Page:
Here’s a policy idea that has already been put in place in Britain: Indefinite Sentences for Public Protection, or IPP sentences for short. IPP sentences were introduced in the 2003 Criminal Justice Act. IPP sentences can now be given out by any judge in Britain to anyone found guilty of a violent or sexual offences of a reasonably serious nature, if there is strong evidence that that offender poses a serious threat to public safety. There is a long list that specifies the crimes for which IPP sentences can be given – but a reasonably fair rule of thumb would be that if the minimum sentence if the offence is violent or sexual, the headline sentence is more than two years and the offender is judged dangerous, then an IPP sentence can be given.* When the judge hands down the sentence, she will announce a headline sentence term (e.g. 4 years and 6 months), along with the IPP provision. Until 2008, IPP sentences could be applied to shorter sentences – with some sources suggest that around a third of IPP sentences before 2007 were given alongside headline offences meriting less than two years. The sentences can be given to minors as well as adults. This case, in which 10 and 11 year old brothers tortured and nearly killed two young boys, is an example – one that I’ve been struggling to write about due to its gruesomeness in my pending book (if pending isn’t too optimistic a phrase!).
There’s always been a recognition in UK law that for the most serious crime (murder), citizens can be permanently denied their rights of liberty, if they continue to present a risk to society. And parole decisions have always been based partly on assessments of a prisoner’s dangerousness. But IPP sentences still represent a radical departure in criminal justice. For, along with risk-based approaches, there has always been a strong legal principle in Britain that citizens are punished for their past actions, and not on the basis of an assessment of risk that will always be open to errors of judgement. In other words, if you’ve done your crime and done you’re time, you’re out – unless you are really psychologically damaged, in which case you can be detained (though in hospital not prison) under the Mental Health Act.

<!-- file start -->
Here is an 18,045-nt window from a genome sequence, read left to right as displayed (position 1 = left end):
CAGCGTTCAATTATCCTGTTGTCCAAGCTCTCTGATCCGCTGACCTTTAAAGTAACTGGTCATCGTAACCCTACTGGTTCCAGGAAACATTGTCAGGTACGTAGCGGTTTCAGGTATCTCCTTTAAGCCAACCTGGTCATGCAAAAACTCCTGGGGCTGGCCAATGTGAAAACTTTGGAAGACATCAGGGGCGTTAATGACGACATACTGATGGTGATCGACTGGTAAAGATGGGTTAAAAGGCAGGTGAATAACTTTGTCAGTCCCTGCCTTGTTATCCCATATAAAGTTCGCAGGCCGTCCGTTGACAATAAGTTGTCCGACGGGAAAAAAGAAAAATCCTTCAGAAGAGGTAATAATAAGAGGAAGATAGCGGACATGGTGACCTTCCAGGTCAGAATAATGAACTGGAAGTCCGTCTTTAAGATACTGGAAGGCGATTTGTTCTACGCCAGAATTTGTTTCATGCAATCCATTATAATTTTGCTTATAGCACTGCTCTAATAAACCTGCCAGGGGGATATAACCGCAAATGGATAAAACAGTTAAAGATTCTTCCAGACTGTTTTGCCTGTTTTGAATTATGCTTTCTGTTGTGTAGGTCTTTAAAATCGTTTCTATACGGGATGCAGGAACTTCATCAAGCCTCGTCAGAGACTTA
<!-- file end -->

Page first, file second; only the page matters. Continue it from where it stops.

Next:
The impact of IPP sentences in Britain has been dramatic. Around six thousand people of the 85,000 or so in prison in England and Wales are now serving IPP sentences. And insiders estimate that due to the fact many are held for a very long time indeed, the new sentence will help to ensure that the country’s seemingly interminable rise in prison numbers continues. Indeed, in conversation I’ve been told that IPP sentences have already 2,000 people to daily prison population and that number is rising rapidly. This is expensive – probably costing well over £80 million per year – so far!**
The impact of holding these particularly dangerous offenders on crime is a harder to work out, however. I think it would be foolish in the extreme to say that keeping the most dangerous behind bars doesn’t reduce crime – and I’m someone who generally thinks that tough prison terms aren’t a very cost-effective way tackling criminality. But the question is how effective is the system at estimating of individuals’ dangerousness. And are the unquantified benefits in terms of crime reduction justifiable in face of a) the moral issues (punishing people before they’ve acted) or b) the financial cost (which takes cash away from other areas of public service spending)?
I think not – in fact, I think they’re pretty scandalous – but don’t let that sway you. You decide and feel free to comment too…. Incidentally, Ken Clarke’s Green Paper includes a proposal to restrict the use of these sentences to the most serious crimes. Let’s see if he can get this through his party’s hardliners and the right-wing press.
*With thanks to Mark Telford of Southampton University for pointing out that since the 2008 CJIA Act, IPP sentences can no longer be passed for sentences of less than two years.
** This estimate is based on average costs of £40,000 per prison place per year, which is a conservative estimate as many of these prisoners would be held in more expensive (£60k+ p.a.) and secure Category A prisons